Hackers Steal Millions in Cryptocurrency from Cryptopia

June 15, 2019

As the use of cryptocurrency continues to grow, more hackers are inspired to rob the digital vaults.

Medium reveals, “Hackers Allegedly Steal Millions from Cryptopia, a Cryptocurrency Exchange in New Zealand.” Naturally, local authorities and New Zealand’s high-tech crimes unit are on the case, but have not named a suspect. Writer Asgardia.space tells us:

“On January 13th, 19,391 ETH (Ethereum) worth around $2.5 million and 48,029,306 CENNZ tokens (Centrality) worth about $1.18 million were transferred from Cryptopia exchange to unknown wallets. As of now, the owner of the wallet is not yet confirmed. It could be the exchange itself or the hackers. The growing number of exchange hackings has caused a negative reputation to spread with cryptocurrencies. In 2018, CoinCheck, a Japanese cryptocurrency exchange, was hacked, and approximately $500 million of funds were stolen. If these crimes continue to happen then newcomers in the crypto space will lose trust in cryptocurrencies and in turn, the whole cryptocurrency market will suffer.”

Gee, who could have foreseen that digital currency would be vulnerable to cyber criminals? Industry leaders now advise that anyone brave enough to continue using cryptocurrency choose decentralized exchanges, which are considered safer than centralized exchanges. For its part, Cryptopia remains shuttered until the problem is resolved.

Cynthia Murrell, June 15, 2019

FnaS or Fake News as a Service Is Now a Thing

January 30, 2018

The above acronym “FNaS” is our own invention for “fake news as a service”; if you did not catch on it is a play on SaS or software as a service.  We never thought that this was a possible job, but someone saw a niche and filled it.  According to Unhinged Group in the article, “Fake News ‘As A Service’ Booming Among Cybercrooks” describes how this is a new market for ne’er do wells.  It does make sense that fake news would be a booming business because there are many organizations and people who want to take advantage of the public’s gullibility.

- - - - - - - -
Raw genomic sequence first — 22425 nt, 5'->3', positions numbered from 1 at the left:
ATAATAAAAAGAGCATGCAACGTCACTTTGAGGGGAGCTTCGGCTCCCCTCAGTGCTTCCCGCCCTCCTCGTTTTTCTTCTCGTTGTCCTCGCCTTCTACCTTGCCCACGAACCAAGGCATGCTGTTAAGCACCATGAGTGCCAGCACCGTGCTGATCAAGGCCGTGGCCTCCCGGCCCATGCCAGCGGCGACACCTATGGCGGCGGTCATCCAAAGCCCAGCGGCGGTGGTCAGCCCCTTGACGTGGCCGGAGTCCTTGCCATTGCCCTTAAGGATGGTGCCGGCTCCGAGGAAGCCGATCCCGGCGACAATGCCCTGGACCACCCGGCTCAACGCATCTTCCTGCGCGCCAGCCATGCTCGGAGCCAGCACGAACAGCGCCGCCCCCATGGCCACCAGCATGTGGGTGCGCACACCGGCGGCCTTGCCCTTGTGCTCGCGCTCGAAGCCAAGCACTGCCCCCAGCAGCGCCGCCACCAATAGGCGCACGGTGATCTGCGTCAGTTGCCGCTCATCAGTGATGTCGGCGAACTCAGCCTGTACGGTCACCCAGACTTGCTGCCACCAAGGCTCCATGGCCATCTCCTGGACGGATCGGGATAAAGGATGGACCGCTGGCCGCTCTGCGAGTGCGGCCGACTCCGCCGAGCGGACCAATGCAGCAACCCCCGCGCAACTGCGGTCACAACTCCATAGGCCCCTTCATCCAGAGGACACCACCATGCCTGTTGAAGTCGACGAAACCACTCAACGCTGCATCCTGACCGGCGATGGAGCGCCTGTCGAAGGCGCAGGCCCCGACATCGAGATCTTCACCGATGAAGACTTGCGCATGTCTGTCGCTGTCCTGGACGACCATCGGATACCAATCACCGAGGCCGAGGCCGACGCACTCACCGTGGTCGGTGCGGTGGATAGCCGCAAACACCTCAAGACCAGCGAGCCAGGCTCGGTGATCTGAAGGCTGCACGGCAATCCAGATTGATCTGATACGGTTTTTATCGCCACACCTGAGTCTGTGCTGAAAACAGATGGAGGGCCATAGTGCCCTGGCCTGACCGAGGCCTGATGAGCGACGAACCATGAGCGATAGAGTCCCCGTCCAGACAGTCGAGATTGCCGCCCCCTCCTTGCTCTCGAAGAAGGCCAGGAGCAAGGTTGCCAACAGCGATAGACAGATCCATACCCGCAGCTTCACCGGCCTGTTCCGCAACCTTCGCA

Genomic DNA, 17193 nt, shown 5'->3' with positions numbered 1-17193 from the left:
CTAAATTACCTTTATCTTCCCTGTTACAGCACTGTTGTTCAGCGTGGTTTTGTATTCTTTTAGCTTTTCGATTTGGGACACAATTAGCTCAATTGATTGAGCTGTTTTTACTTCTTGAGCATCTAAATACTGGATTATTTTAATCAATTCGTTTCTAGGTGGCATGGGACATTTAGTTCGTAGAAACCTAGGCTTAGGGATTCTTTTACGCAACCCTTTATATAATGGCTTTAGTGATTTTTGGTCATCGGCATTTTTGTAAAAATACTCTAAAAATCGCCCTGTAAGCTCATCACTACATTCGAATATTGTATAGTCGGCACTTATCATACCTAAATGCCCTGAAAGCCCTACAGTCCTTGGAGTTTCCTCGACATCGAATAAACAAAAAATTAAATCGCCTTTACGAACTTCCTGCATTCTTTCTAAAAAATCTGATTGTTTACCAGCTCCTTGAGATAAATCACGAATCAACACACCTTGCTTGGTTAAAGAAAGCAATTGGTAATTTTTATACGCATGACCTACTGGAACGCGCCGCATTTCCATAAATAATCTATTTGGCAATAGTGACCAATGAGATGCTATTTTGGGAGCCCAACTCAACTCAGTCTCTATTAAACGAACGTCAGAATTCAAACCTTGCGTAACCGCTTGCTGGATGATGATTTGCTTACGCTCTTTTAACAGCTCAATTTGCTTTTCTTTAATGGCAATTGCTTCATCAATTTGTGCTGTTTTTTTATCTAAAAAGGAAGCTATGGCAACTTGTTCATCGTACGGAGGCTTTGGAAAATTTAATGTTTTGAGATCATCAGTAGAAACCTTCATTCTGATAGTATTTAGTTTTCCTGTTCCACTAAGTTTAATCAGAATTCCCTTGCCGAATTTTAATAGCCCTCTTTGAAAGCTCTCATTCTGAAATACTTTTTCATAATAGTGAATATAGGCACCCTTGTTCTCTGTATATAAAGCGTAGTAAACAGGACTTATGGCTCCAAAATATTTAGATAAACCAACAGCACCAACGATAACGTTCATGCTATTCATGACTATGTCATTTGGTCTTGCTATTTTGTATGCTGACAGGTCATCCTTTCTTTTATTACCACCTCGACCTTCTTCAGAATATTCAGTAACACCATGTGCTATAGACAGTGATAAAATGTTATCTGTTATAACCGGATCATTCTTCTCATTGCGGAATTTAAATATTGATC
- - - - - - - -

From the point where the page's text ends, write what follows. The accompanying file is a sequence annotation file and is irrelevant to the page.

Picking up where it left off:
This is especially true for political and religious folks, who have a lot of power to sway those in power.  Digital Shadows, however, conducted a research survey and discovered that fake news services are hired to damage reputations and cause financial distress for organizations through disinformation campaigns.

How does this work?

The firm’s research stated that these services are often associated with “Pump and Dump” scams, schemes that aggressively promote penny stocks to inflate their prices before the inevitable crash and burn. Scammers buy low, hope that their promotions let the sell high, then flee with their loot and little regard for other investors.

A cryptocurrency variant of the same schemes has evolved and involves gradually purchasing major shares in altcoin (cryptocurrencies other than Bitcoin) and drumming up interest in the coin through posts on social media. The tool then trades these coins between multiple accounts, driving the price up, before selling to unsuspecting traders on currency exchanges looking to buy while prices are still rising.